My grieving about this took place months ago when the two candidates representing the Republicans and Democrats were finalized. I couldn’t believe that as a country this was the best we could do. I was deeply disappointed in the decisions of the American political parties as they settled on Hillary Clinton and Donald Trump. I knew immediately that I couldn’t support either one of them. My reasons were many and now irrelevant except I can say that I had been hopeful a candidate would arise who would clearly be able to find his or her way into compromise for a country so deeply divided. I didn’t believe either of those contenders could possibly do that.So as the weeks passed leading up to the election yesterday, my grief only grew deeper and then reached a point where I was just ready to move on. I didn’t have a dog in this hunt. I resigned myself to whatever uncertainty lay ahead.
I hadn’t intended to watch the election coverage on TV but we had our first fire of the season in our newly cleaned fireplace. It was cozy and there was a cat for every lap. I, like most of the country, just assumed that Secretary Clinton would win. It was just a question of how long it would take and what the margin would be.
I drifted in and out of sleep and woke up to find that Mr. Trump had carried Florida. Catnaps later, I awoke to find he was carrying Ohio and North Carolina and, perhaps, Pennsylvania.
But what surprised me the most (and all of those surprised me) was the news that he carried Wisconsin, a blue state since the ‘80s. A state I have called home for the last 16 years. I never would have imagined it.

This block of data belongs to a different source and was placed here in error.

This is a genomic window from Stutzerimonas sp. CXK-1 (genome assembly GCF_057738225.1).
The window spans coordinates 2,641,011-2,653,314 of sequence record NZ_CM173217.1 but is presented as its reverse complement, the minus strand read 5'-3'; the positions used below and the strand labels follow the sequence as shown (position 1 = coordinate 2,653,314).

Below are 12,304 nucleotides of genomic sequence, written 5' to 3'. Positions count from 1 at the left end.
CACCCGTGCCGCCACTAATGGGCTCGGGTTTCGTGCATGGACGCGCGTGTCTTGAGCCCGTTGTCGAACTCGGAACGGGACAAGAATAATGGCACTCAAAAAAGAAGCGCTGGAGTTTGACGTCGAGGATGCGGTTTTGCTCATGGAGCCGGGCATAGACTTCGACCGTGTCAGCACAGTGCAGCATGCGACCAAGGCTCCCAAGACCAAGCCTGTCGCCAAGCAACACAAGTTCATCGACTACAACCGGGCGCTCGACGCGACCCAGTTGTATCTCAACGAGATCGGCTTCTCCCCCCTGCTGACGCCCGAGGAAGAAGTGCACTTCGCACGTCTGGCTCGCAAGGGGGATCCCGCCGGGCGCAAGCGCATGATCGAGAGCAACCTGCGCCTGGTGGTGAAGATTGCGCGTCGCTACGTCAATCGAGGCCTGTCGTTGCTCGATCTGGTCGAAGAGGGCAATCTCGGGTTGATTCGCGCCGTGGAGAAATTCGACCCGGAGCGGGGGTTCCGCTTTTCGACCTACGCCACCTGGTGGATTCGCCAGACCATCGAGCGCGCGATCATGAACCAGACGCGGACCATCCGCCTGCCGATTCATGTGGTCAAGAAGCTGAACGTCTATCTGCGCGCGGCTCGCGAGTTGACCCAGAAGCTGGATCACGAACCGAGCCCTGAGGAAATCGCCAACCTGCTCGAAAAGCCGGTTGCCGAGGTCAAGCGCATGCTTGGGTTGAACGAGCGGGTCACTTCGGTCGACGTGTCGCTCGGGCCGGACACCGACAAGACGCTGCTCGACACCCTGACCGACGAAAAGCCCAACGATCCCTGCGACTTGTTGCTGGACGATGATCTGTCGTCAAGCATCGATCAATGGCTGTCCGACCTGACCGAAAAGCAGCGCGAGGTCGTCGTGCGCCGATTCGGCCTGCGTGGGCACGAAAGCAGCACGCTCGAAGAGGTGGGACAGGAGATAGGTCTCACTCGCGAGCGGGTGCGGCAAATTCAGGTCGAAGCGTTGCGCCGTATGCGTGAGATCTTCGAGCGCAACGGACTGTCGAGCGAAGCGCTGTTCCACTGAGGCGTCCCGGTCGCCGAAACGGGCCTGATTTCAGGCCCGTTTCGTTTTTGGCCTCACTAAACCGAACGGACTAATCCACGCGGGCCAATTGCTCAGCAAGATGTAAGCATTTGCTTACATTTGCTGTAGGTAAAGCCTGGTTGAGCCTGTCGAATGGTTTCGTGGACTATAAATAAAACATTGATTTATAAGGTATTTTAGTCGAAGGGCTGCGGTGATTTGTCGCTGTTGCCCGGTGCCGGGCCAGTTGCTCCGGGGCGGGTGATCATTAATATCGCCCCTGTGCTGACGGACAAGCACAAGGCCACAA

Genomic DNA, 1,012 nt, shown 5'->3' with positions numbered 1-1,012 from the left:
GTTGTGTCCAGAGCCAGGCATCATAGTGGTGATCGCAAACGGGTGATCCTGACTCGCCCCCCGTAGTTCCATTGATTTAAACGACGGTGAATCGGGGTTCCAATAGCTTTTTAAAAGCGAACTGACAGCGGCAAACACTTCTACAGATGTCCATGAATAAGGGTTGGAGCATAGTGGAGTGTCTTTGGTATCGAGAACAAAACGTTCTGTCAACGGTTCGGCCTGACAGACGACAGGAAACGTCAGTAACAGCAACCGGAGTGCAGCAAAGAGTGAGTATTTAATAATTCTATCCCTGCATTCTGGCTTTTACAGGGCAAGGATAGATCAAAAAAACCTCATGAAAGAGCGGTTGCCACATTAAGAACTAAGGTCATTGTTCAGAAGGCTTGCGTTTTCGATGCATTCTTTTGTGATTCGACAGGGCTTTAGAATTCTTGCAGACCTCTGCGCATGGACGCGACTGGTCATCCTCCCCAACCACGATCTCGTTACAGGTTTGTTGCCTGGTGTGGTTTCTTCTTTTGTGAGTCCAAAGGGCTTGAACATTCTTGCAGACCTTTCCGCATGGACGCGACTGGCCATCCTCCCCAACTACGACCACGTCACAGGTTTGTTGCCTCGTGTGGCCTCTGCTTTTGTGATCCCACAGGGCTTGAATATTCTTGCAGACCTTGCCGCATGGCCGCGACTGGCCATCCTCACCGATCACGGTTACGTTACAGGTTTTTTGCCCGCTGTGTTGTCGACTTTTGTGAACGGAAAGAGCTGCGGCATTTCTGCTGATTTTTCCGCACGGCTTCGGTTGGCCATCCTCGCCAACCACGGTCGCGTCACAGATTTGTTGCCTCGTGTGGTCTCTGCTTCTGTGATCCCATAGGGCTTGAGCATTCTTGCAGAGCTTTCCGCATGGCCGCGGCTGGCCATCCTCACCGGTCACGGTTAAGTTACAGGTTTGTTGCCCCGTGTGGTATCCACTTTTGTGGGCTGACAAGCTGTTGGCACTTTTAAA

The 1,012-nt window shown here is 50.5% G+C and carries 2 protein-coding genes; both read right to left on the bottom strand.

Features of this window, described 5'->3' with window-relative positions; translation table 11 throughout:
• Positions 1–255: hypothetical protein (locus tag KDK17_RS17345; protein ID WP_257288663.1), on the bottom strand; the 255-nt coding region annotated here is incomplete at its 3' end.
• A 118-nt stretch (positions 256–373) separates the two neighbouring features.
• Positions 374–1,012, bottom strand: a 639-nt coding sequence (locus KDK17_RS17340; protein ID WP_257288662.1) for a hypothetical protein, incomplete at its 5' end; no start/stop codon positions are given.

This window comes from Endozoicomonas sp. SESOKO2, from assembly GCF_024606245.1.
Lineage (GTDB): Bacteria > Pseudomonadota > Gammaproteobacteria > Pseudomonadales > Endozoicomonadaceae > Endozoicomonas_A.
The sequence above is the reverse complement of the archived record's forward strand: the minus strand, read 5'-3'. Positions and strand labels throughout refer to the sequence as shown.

We live in Dane County, Wisconsin, just outside of Madison, the state capital and one of the bastions of liberal and progressive thinking in this country. As such, and living among that mindset, it is difficult to conceive of a scenario that would result in a Republican (so-called or not) winning the state. I couldn’t believe my eyes and my ears. Throughout this campaign I have heard Clinton supporters and Trump supporters alike say with the utmost sincerity, “I am concerned about the future of this country.” At least they hold that much in common but they are unable to see the legitimacy in the concerns of their opponents.
Watching how all this unfolded, one might think that I would find some solace with either the winners or the losers. Fact is, my aforementioned grieving enabled me to feel some great sympathy for the Clinton team as well as some of the excitement for the Trump supporters. It didn’t change my opinion of either of the candidates.
The fact remains that we don’t know what will come of all of this. The fact remains that of the two, it really didn’t matter to me which one of them won because I thought neither one of them had the integrity to be President of the United States.
But the surprise of the outcome reminded me of Terry’s foray in public in his underwear. All of us, win or lose and with few exceptions, have been caught publicly in our underwear. That includes the candidates, the political parties, the pundits, and the news media.
We all have egg on our faces because we didn’t see it coming. We refused to see it coming. It will be the stuff of legend for years to come.
Now I can pray that in victory or defeat, and as we allow our grief to heal us, we might be willing and open-minded enough to seek compromise in a deeply divided nation. A nation under God. Perhaps we can allow God to unite us.
“28.…I will pour out my spirit on all flesh;
your sons and your daughters shall prophesy,
your old men shall dream dreams,
and your young men shall see visions.” – Joel 2:28
“2 “If one ventures a word with you, will you be offended?
But who can keep from speaking?
3 See, you have instructed many;
you have strengthened the weak hands.
4 Your words have supported those who were stumbling,
and you have made firm the feeble knees.
5 But now it has come to you, and you are impatient;
it touches you, and you are dismayed.
6 Is not your fear of God your confidence,
and the integrity of your ways your hope?” – Job 4:2-6